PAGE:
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Mattingly: Now and at the hour of our death

When a believer is immersed in the rosary, the familiar phrases of the Lord’s Prayer, the Hail Mary and the Doxology find a soft rhythm, as clicking beads mix with steady breaths and the human heart.

While meditating on each great mystery of the faith, the final words of the Hail Mary prayers are particularly sobering: “Holy Mary, Mother of God, pray for us sinners now and at the hour of our death. Amen.”

The prayers are “like a pulse that sinks deep inside and goes on and on as you meditate on how these mysteries are connected to your life,” said writer Elizabeth Scalia, known as “The Anchoress” among Catholic bloggers.

“I think all the mysteries would have offered inspiration and consolation to James Foley” while in captivity, she said, as he “faced the fact that his life was truly in danger.”

It’s hard not to ask: Was Foley, the journalist captured in Syria in 2012 and recently executed, still praying the rosary as he knelt with an Islamic State guard’s knife at his throat?

After Foley’s death this month, beheaded by an Islamic State guard, his parents faced reporters and said they were proud of his calling to “bear witness” to truth and thankful, once again, for their family’s ties of faith.

“Jim was very loved, very proud to be a journalist,” Diane Foley told reporters outside their New Hampshire home. She added, “How do you make sense out of someone as good as Jim meeting such a fate? There’s so much evil in this world.”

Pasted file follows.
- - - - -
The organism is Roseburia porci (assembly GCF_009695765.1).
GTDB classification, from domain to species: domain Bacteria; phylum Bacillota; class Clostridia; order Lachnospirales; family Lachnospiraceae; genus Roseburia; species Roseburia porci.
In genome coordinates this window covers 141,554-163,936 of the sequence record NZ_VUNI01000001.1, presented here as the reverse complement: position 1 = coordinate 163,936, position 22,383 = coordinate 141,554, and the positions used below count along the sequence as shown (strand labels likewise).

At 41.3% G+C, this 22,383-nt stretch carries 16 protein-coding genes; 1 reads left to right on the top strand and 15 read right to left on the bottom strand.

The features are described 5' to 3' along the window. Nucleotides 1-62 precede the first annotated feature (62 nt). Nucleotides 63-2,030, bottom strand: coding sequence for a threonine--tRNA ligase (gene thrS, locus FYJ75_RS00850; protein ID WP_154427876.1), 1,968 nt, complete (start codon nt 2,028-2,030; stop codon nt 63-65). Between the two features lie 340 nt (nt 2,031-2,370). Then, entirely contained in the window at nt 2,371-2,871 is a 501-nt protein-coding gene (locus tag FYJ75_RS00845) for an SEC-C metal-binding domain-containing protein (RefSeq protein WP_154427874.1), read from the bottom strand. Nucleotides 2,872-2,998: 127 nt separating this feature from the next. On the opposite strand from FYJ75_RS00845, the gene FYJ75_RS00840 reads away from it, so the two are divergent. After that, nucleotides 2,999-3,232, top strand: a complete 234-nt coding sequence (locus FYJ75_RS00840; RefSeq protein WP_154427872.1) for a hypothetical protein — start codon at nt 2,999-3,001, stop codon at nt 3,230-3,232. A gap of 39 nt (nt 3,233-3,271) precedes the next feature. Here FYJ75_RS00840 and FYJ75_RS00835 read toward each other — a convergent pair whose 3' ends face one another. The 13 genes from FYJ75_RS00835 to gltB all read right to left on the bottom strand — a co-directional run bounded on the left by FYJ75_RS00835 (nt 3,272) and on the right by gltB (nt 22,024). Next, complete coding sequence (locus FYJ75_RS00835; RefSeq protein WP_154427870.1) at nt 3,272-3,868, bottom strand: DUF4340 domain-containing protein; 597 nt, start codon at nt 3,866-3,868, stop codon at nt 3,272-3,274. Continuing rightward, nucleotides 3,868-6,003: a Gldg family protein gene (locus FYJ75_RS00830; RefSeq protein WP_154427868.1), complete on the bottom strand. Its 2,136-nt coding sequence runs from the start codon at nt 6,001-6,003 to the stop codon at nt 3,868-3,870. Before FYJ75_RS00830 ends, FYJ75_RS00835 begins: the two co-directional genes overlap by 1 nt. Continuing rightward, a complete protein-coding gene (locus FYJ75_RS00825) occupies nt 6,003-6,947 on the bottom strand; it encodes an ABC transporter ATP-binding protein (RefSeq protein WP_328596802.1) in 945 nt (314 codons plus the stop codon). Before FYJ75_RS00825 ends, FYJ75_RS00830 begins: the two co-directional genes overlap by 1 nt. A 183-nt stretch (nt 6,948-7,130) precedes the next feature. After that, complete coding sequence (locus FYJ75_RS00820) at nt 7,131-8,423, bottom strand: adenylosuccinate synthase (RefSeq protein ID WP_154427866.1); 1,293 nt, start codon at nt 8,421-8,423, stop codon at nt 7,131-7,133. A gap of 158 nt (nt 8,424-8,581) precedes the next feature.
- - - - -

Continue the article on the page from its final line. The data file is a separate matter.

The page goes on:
John Foley said he believed his son “was a martyr – a martyr for freedom.”

In commentaries online, some Catholics have begun asking if the 40-year-old journalist may have been a martyr – period. In an interview with NBC, Foley’s siblings, Michael and Katie, claimed that Pope Francis had called Foley “a martyr” during a telephone call to the family.

A key fact in this discussion is that Islamic State fighters have consistently offered their victims a chance to save their own lives – by converting to Islam. In an online essay, theologian Pia de Solenni, a former staffer at Vatican newspaper L’Osservatore Romano, noted that it was also likely that Foley’s social media-savvy guards were aware that he was a Catholic, as well as a U.S. citizen.

“Martyrdom is not something that happened a long time ago in ancient Rome. ... It’s something that’s happening a lot, most – if not all – of the time,” she wrote. “If it takes the death of James Foley for us to realize that people are dying because of their faith every day, then that makes him even more of a witness to the truth.”

It’s almost impossible to believe, noted Scalia, that Foley was not pressed to convert during his captivity and, thus, to abandon his Christian faith. This may have happened, again, as he faced the immediate threat of execution.

“You know that they tried to get James Foley to do that,” she said. “Clearly, he refused to do it.”

If so, it’s hard not to think about the rosary prayers once again, she said. It’s easy to see the relevance of meditating on the First Sorrowful Mystery, when Jesus knows that he is facing his own death. Thus, in the Gospel of Luke, Jesus prays, “Father, if thou be willing, remove this cup from me: nevertheless not my will, but thine, be done.”

• Terry Mattingly is the director of the Washington Journalism Center at the Council for Christian Colleges and Universities and leads the project to study religion and the news.

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